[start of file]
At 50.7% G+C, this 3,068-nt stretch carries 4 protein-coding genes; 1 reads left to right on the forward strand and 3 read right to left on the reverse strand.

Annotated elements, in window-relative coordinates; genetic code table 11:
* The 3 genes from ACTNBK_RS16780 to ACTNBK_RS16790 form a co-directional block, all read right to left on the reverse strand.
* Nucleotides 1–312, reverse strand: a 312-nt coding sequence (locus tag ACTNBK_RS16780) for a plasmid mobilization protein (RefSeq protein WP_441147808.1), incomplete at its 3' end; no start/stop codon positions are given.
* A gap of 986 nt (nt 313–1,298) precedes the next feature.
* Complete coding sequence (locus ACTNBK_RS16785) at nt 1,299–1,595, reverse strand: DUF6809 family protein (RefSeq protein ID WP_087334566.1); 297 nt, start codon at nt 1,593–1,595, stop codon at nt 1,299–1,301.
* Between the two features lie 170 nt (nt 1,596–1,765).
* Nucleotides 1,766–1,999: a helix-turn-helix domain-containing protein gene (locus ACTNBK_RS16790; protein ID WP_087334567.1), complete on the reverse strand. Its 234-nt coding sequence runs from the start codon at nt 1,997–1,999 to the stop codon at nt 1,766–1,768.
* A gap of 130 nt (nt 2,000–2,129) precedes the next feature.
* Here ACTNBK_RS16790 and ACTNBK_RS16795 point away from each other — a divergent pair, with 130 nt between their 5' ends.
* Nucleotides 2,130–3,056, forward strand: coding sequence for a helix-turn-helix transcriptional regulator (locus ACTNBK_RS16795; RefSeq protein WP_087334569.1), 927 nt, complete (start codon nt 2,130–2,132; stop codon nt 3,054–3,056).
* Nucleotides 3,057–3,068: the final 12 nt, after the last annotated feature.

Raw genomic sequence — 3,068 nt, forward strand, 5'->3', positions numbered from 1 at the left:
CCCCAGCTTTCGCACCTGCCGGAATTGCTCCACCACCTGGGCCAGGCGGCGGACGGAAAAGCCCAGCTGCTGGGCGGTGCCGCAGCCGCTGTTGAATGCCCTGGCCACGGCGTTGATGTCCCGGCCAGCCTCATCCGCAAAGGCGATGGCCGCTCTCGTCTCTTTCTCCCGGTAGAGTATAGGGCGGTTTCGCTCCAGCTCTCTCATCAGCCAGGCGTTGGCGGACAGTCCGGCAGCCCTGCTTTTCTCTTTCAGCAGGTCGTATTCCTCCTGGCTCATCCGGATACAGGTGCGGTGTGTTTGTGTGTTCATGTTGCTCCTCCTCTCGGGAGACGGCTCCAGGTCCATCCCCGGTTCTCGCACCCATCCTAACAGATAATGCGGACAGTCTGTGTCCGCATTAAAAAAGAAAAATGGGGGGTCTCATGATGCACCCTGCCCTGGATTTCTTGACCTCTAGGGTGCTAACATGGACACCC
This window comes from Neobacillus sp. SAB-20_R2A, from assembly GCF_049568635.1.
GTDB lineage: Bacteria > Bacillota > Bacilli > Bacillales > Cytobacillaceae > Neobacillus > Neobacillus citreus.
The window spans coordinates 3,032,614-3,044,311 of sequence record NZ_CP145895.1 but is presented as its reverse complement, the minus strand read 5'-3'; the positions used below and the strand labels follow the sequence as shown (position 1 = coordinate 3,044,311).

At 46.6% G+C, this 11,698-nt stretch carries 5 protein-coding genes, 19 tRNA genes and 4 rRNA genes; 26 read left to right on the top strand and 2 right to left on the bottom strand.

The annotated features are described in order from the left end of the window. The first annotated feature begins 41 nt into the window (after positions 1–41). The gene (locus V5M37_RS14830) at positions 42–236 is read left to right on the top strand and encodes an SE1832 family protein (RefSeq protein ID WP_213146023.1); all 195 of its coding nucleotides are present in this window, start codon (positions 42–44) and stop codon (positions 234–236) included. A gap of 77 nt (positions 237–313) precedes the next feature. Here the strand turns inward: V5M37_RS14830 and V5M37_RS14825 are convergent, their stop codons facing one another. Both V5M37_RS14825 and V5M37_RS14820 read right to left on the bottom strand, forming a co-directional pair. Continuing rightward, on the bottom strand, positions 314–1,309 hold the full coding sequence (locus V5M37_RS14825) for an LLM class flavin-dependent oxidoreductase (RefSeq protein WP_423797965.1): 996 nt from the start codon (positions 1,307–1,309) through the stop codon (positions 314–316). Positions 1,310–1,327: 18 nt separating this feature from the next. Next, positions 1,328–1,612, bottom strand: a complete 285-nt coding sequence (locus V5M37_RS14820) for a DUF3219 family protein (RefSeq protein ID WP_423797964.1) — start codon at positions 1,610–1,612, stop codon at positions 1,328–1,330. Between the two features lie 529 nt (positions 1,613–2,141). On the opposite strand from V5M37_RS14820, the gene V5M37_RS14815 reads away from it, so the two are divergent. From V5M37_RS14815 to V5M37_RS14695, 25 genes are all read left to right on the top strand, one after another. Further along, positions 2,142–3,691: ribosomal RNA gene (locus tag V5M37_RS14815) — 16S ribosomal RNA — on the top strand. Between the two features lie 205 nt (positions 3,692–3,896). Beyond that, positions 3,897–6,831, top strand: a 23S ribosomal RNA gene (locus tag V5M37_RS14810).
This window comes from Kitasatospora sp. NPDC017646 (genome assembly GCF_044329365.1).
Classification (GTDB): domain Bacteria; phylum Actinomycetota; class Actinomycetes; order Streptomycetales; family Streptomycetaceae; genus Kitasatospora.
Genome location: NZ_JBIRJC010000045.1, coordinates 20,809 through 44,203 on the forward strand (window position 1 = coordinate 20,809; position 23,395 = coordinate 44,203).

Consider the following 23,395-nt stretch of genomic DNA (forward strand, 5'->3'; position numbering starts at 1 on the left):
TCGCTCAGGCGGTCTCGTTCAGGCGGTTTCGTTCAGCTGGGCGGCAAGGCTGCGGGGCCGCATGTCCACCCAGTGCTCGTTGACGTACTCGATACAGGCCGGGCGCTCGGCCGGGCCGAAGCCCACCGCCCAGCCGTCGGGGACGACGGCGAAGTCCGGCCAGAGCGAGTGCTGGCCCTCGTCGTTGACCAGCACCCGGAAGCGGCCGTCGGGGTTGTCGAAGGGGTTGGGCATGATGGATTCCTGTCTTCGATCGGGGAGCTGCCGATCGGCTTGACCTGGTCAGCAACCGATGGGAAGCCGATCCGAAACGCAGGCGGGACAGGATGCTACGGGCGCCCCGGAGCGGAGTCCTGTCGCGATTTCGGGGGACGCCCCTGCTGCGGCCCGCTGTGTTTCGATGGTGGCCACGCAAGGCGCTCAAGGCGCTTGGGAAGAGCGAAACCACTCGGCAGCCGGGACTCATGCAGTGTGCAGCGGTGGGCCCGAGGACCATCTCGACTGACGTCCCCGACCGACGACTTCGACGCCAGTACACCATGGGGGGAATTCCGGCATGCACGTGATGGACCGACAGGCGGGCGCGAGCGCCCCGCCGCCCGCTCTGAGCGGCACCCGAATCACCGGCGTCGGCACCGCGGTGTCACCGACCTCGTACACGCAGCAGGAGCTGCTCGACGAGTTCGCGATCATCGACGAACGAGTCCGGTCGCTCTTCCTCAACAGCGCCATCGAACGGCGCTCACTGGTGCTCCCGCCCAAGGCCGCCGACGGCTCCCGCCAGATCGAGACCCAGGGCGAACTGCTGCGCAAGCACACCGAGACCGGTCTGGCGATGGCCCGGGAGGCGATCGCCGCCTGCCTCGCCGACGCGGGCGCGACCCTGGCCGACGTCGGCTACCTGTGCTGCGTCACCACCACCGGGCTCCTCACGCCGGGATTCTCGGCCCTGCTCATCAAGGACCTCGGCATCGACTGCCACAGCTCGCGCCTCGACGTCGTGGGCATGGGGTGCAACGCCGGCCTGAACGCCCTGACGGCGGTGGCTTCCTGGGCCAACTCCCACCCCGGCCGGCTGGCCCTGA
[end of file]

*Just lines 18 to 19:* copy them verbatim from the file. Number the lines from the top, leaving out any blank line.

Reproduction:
At 46.6% G+C, this 11,698-nt stretch carries 5 protein-coding genes, 19 tRNA genes and 4 rRNA genes; 26 read left to right on the top strand and 2 right to left on the bottom strand.

The annotated features are described in order from the left end of the window. The first annotated feature begins 41 nt into the window (after positions 1–41). The gene (locus V5M37_RS14830) at positions 42–236 is read left to right on the top strand and encodes an SE1832 family protein (RefSeq protein ID WP_213146023.1); all 195 of its coding nucleotides are present in this window, start codon (positions 42–44) and stop codon (positions 234–236) included. A gap of 77 nt (positions 237–313) precedes the next feature. Here the strand turns inward: V5M37_RS14830 and V5M37_RS14825 are convergent, their stop codons facing one another. Both V5M37_RS14825 and V5M37_RS14820 read right to left on the bottom strand, forming a co-directional pair. Continuing rightward, on the bottom strand, positions 314–1,309 hold the full coding sequence (locus V5M37_RS14825) for an LLM class flavin-dependent oxidoreductase (RefSeq protein WP_423797965.1): 996 nt from the start codon (positions 1,307–1,309) through the stop codon (positions 314–316). Positions 1,310–1,327: 18 nt separating this feature from the next. Next, positions 1,328–1,612, bottom strand: a complete 285-nt coding sequence (locus V5M37_RS14820) for a DUF3219 family protein (RefSeq protein ID WP_423797964.1) — start codon at positions 1,610–1,612, stop codon at positions 1,328–1,330. Between the two features lie 529 nt (positions 1,613–2,141). On the opposite strand from V5M37_RS14820, the gene V5M37_RS14815 reads away from it, so the two are divergent. From V5M37_RS14815 to V5M37_RS14695, 25 genes are all read left to right on the top strand, one after another. Further along, positions 2,142–3,691: ribosomal RNA gene (locus tag V5M37_RS14815) — 16S ribosomal RNA — on the top strand. Between the two features lie 205 nt (positions 3,692–3,896). Beyond that, positions 3,897–6,831, top strand: a 23S ribosomal RNA gene (locus tag V5M37_RS14810).